There is more to the toy maker industry than meets the eye.
However, Hasbro opened higher this morning after its report. Mattel got pounded after it posted its financials on Friday.
What's going on? Well, it's all about managing expectations.
Hasbro's report may seem unimpressive at first. Revenue and net income only climbed 3% ahead of last year. It is Hasbro's penchant for buying back shares -- having gobbled down 15.6 million shares so far this year -- that propped earnings up by 10% on a per-share basis to $1.09. The key point here is that Wall Street was banking on a profit of only $1.04 a share for the period. It's the sixth quarter in a row that finds Hasbro beating analyst profit targets.
Hasbro's performance is also pitted against last summer, when both its Transformers and G.I. Joe franchises had huge summer theatrical releases. Movies result in both healthy licensing revenue and an uptick in interest in themed toys.
Mattel didn't have to worry about that kind of shadow. It should have done a lot better this time around.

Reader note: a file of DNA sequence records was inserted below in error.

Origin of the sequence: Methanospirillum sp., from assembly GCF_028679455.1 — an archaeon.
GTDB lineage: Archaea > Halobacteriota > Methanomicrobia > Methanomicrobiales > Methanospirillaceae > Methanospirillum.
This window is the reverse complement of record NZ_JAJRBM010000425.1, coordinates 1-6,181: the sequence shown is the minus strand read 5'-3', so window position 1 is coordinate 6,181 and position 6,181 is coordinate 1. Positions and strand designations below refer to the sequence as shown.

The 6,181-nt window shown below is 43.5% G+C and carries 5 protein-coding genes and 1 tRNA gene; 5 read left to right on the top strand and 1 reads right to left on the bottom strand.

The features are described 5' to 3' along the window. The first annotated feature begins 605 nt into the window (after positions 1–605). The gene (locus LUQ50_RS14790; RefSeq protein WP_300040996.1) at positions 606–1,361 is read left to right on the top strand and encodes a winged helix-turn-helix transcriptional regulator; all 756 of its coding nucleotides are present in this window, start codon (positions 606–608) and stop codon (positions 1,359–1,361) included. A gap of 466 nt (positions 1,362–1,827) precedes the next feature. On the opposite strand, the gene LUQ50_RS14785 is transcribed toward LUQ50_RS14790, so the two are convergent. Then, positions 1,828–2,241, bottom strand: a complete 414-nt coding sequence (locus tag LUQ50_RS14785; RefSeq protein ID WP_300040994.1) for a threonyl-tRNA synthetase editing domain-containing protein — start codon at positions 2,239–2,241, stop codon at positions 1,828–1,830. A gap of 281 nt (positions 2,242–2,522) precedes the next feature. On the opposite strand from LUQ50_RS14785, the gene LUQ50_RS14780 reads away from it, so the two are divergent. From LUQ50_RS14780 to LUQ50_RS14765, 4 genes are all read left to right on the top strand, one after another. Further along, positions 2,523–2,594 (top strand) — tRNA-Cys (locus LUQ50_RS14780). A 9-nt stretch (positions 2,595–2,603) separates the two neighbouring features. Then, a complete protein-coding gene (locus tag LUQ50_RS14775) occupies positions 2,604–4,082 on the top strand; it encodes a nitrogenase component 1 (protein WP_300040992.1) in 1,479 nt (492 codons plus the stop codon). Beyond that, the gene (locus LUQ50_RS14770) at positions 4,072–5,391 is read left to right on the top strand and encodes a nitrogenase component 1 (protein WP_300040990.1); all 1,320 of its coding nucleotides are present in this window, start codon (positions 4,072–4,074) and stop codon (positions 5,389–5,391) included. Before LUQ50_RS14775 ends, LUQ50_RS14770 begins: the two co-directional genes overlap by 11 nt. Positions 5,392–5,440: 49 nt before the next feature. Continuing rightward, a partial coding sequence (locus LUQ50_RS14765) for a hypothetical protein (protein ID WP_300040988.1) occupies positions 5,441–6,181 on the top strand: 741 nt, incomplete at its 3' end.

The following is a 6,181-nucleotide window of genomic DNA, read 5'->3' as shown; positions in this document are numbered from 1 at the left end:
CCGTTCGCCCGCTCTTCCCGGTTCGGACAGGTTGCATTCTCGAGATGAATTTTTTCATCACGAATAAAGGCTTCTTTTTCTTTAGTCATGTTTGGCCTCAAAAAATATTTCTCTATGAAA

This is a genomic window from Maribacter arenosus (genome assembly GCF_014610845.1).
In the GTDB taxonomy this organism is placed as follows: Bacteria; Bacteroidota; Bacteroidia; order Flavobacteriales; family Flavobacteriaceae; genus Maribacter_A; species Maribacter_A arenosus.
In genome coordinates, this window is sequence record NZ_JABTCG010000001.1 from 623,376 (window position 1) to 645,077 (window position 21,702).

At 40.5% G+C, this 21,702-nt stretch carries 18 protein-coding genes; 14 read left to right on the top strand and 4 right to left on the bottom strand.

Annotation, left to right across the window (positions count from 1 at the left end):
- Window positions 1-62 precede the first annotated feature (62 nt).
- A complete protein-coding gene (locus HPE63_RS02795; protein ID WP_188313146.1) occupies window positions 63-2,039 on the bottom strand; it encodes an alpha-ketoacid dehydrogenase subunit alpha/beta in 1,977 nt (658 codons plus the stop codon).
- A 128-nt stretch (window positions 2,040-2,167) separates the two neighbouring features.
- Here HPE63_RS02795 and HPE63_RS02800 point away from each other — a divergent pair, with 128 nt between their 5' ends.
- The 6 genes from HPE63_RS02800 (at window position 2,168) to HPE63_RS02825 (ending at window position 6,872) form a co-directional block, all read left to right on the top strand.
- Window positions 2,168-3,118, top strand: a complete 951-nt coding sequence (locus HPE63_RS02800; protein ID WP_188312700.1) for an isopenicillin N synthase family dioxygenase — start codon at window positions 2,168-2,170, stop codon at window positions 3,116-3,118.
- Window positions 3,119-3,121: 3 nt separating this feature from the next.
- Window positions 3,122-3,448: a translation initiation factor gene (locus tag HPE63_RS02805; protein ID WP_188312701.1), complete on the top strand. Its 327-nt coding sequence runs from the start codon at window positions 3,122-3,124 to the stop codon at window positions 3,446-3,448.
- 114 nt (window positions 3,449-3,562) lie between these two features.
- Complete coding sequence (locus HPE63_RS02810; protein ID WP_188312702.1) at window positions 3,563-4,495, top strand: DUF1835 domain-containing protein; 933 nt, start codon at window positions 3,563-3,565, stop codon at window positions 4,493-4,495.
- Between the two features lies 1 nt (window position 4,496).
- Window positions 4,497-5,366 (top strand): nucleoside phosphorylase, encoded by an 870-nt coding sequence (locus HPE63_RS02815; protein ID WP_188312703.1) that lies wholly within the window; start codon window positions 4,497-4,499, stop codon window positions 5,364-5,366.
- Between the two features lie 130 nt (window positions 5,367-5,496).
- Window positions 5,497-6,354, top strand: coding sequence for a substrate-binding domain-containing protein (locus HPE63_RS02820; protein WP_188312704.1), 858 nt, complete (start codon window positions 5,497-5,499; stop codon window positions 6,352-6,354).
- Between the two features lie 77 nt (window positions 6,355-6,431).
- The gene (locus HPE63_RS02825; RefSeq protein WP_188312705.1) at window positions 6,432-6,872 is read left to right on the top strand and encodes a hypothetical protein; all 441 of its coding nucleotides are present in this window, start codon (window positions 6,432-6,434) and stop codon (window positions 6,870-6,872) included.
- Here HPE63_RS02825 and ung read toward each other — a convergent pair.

Shares of Mattel fell 6% on Friday, after the world's largest toy maker posted disappointing quarterly results. Sure, it sold plenty of licensed playthings -- cashing in on the success of Disney's
The recent Fisher-Price voluntary recall isn't going to help as we head into the holiday shopping season, either. News-savvy Santas may decide to sidestep the brand this year. For those scoring at home, it should be pointed out that Hasbro's preschool business grew during the same three months.
Smaller toy makers have yet to report, though LeapFrog
Then again, it's not as if we should be pigeonholing those companies either. Hasbro and Mattel show us that sometimes you have to dig deeper to get the clearer picture of what's really going on in the toy box.
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Longtime Fool contributor Rick Munarriz is a kid at heart with the closet full of games to prove it. He does not own shares in any of the companies in this story, except for Disney. He is also part of the Rule Breakers newsletter research team, seeking out tomorrow's ultimate growth stocks a day early. The Fool has a disclosure policy that is harmful only if it's not swallowed.